To me this was a pretty deliberate move by Showalter, denying Kim the right to score the winning run and get the spotlight for doing so.  He’d just seen him run out an infield single and move from first to third on another single, so he’s got to know Kim can score on a fly ball.  I think Buck wanted to put Kim in his place, again.

Why do I think so?

After the game, when the talk went to that 10th inning and Kim’s setup of the winning run by running from first base to 3rd base on Schoop’s single, what did Buck talk about?  Well take a look at what he said to Roch Kubatko and other media:

“’The ball took the center field a little bit away from the target, and being left-handed, too, he had to turn and throw. Not going to get into (Jacoby) Ellsbury’s arm or what have you. Jon’s a good bunter, but just missed a breaking ball they hung him 0-1. But that was a big hit by Jon.’”

There’s nothing there about Kim at all.  He didn’t acknowledge that Kim’s reading of the scouting report and execution of his baserunning contributed to the win, just that Schoop had a “big hit.”

That didn’t look petty there at all, Buck.

How about MLB.com Orioles beat writer Brittany Ghiroli who I have also noticed hasn’t exactly been a Kim supporter but has fallen in the pro-Rickard camp?  What does her write up of the game say about that situation?

The inning started with Hyun Soo Kim beating out a dribbler for an infield single off Yankees reliever Johnny BarbatoJonathan Schoop then lined a single into center field to put the potential winning run, pinch-runner Nolan Reimold, 90 feet away.

So again, there’s nothing about Kim going from first to third on that single or him reading the scouting report on Ellsbury.  Also saying that Reimold was the winning run, not even mentioning that Kim was on third, would lead anybody reading that to think that Reimold was the runner that somehow made it to third.   The truth is the only reason Reimold, and not Kim was in that position was Buck Showalter.   Kim once again gets no credit for setting up that situation.  Calling Kim’s hit a “dribbler” instead of just “infield single” also makes him sound weak and reinforces that image of him being a weak hitter that doesn’t belong in MLB, something that simply isn’t true.

To me with examples like that, the bias against Kim still looms very large in the world of Orioles baseball.  While some have come around to what Kim can provide, other fans, members of the Orioles media and Buck Showalter himself in my opinion, still don’t see what the Orioles have in Kim and are instead hoping either Rickard can get back to what he was in Spring Training and the first week of the season or that Nolan Reimold will become a regular, all so Kim once again becomes irrelevant.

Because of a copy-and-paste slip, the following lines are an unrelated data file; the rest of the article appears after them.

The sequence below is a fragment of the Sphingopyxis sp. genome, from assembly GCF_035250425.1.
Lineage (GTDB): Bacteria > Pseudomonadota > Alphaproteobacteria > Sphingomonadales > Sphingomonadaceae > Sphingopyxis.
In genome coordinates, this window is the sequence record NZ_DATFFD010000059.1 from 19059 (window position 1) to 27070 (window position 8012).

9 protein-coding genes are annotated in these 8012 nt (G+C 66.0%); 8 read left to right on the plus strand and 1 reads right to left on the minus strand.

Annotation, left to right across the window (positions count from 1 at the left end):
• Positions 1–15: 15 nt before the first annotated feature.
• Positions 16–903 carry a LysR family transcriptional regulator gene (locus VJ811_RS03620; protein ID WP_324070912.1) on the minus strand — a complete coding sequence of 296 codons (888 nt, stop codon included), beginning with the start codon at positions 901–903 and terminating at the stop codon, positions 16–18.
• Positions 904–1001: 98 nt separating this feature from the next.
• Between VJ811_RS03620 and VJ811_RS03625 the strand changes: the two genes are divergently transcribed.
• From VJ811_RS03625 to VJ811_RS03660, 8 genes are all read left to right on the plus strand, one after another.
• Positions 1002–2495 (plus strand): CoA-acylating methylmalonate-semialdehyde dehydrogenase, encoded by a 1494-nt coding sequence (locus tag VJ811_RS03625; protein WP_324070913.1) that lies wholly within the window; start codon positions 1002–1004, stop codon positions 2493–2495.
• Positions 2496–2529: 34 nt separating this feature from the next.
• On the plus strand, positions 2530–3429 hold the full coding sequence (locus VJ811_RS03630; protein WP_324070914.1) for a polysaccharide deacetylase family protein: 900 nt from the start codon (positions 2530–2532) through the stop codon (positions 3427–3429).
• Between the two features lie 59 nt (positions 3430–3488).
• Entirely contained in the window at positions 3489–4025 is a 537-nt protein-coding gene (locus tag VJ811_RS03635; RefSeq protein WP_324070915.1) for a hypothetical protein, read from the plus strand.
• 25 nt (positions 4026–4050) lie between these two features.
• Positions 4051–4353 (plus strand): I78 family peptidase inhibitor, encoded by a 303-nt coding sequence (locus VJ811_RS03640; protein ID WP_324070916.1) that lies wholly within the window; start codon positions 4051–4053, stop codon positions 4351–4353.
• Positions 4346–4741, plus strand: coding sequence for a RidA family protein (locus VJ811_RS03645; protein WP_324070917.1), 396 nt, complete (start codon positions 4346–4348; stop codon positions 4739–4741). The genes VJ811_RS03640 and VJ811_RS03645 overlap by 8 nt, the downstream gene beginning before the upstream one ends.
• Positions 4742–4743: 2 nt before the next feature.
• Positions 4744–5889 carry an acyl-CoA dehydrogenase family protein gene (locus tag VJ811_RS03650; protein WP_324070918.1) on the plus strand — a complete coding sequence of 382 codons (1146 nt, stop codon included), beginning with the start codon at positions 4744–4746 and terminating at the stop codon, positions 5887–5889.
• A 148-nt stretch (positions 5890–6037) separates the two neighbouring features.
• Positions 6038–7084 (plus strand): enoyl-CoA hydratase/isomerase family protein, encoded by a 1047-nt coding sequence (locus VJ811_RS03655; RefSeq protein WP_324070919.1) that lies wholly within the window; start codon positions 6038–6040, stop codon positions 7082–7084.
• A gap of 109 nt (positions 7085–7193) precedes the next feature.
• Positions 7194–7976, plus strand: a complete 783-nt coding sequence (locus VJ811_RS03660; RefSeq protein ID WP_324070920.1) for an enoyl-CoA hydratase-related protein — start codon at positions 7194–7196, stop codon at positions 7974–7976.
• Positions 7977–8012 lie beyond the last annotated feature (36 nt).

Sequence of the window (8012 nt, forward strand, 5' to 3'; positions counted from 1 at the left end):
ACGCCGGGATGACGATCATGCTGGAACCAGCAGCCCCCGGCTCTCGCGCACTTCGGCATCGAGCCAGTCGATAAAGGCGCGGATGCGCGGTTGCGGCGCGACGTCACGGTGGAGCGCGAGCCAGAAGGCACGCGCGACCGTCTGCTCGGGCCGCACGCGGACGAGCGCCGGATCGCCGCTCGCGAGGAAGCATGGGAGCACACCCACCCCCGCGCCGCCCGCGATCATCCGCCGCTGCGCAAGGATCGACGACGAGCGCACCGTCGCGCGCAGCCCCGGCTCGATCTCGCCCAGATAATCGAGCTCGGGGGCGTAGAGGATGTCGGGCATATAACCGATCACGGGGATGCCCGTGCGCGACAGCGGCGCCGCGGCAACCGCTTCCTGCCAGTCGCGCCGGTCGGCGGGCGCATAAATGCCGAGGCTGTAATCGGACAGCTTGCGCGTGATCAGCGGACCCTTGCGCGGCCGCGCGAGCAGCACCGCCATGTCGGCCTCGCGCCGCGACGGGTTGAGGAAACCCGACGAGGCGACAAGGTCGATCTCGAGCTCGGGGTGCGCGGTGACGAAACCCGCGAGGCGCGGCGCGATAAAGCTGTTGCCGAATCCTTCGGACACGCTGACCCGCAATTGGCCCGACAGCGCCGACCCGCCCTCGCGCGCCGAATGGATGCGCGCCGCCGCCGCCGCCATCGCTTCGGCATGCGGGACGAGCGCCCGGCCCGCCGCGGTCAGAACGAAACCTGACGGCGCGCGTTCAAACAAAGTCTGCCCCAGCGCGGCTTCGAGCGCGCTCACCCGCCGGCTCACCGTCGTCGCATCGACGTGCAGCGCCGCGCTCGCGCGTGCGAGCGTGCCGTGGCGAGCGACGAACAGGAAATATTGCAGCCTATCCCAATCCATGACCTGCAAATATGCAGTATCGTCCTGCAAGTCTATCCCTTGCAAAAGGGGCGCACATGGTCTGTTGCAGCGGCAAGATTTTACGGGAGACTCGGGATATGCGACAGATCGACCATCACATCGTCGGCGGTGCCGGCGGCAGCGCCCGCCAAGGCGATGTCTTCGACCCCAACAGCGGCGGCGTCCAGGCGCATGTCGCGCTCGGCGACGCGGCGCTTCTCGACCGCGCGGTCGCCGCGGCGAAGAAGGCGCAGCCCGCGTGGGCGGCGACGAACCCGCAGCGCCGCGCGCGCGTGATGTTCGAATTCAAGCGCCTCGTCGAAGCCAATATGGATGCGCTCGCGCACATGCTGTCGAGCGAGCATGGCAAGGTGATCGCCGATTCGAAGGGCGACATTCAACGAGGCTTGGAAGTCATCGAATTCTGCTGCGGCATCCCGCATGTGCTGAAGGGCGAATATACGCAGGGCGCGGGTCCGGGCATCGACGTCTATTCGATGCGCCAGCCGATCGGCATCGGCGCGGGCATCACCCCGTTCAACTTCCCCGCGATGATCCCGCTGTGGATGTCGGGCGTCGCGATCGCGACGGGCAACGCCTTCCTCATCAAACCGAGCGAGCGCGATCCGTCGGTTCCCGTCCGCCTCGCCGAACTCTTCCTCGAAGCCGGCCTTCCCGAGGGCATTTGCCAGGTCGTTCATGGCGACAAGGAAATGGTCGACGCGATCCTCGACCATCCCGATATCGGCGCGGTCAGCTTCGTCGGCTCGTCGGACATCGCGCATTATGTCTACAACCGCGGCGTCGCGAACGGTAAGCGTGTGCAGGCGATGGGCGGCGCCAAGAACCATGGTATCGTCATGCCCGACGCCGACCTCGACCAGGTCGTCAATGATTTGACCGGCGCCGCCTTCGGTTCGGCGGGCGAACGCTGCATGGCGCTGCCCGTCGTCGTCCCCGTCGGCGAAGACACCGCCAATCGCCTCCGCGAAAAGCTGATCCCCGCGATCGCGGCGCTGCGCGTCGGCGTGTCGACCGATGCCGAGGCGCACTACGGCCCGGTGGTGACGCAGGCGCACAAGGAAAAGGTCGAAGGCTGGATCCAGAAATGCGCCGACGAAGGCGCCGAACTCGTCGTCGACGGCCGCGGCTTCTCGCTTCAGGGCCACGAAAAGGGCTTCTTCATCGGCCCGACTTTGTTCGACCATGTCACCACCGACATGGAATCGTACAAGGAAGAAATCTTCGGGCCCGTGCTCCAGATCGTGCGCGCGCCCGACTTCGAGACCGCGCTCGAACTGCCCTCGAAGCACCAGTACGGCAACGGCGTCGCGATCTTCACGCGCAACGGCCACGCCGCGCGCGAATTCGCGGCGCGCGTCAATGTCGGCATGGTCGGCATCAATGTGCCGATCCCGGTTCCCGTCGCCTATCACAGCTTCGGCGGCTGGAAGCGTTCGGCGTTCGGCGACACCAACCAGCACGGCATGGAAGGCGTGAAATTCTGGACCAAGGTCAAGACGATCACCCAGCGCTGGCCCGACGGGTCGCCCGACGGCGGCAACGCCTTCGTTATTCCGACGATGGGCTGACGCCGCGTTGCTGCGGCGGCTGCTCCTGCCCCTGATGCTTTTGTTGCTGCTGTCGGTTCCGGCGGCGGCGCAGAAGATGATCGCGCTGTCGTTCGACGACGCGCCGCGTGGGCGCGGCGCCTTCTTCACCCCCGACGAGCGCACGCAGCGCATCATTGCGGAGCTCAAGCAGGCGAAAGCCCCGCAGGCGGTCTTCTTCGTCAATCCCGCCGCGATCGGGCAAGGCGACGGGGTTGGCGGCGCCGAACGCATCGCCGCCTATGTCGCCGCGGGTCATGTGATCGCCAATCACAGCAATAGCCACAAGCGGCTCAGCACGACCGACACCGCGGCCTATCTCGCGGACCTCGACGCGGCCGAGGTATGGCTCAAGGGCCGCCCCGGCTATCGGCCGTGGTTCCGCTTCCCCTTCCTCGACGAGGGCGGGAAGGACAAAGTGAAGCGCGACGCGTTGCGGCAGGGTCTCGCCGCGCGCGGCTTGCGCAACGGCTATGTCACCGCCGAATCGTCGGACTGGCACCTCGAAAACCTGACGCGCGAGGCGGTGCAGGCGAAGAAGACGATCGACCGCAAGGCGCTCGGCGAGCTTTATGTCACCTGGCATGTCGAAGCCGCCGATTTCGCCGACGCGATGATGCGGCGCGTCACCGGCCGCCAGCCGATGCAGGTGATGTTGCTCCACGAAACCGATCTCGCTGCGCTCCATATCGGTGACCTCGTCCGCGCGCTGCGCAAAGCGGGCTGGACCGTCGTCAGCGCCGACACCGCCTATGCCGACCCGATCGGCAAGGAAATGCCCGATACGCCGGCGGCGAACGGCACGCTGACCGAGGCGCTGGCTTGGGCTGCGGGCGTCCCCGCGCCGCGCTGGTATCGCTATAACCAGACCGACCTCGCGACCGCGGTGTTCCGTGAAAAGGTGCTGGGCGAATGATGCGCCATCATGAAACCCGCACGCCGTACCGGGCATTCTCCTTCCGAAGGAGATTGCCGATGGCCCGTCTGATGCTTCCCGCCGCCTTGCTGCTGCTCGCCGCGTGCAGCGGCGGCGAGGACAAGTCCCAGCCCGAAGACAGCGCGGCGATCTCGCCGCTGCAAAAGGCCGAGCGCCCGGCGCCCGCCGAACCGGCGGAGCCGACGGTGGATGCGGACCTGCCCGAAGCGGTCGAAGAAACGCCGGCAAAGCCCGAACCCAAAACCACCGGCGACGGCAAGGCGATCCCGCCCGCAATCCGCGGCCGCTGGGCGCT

He sure isn’t irrelevant in South Korea.

Let’s throw out a scenario to compare how this treatment of Kim is being received there using somebody that was extremely popular in Baltimore as Kim was in Korea:

Imagine if you will, the Orioles somehow let a 27 year old Cal Ripken Jr. go to the Doosan Bears in the KBO after playing multiple seasons in MLB and developing a reputation for being one of the best shortstops in the game and an All-Star.  The Doosan Bears then proceed to bench Ripken and only let him play in a handful of games because they think it’s “good for him to watch and adapt to the Korean baseball culture.”  How would Ripken feel?  How would Orioles fans feel that would like to see Ripken play in Korea?

All you have to do is look at Twitter to see how Korean fans feel about the Orioles’ treatment of Kim and it’s not warm and fuzzy.  The Orioles continue to damage their reputation with Korean fans and players the more Kim does well and the continued lack of playing time he receives.

So why does Kim get all that respect and admiration in South Korea but not nearly as much in Baltimore?

Kim, in essence is the anti-Oriole, and I think that’s why Buck and others just don’t appreciate him or respect his skill set.   He has a plan at the plate, is a student of the game and he’s an intelligent baserunner.   Sure he doesn’t hit for power but he gets on base and he’s consistent in getting on base, and the Orioles haven’t had that combination of skills in a player for a long time.  Buck and others are used to and want to see aggressive hitters that hit for power and go up there hacking away so they don’t miss a good pitch that they can deposit into the stands.  That’s not Hyun Soo Kim, and that’s a good thing.

No matter how little he is appreciated by fans, the media or Buck Showalter, if the Orioles want to win it all this season, they must respect and #PlayKim.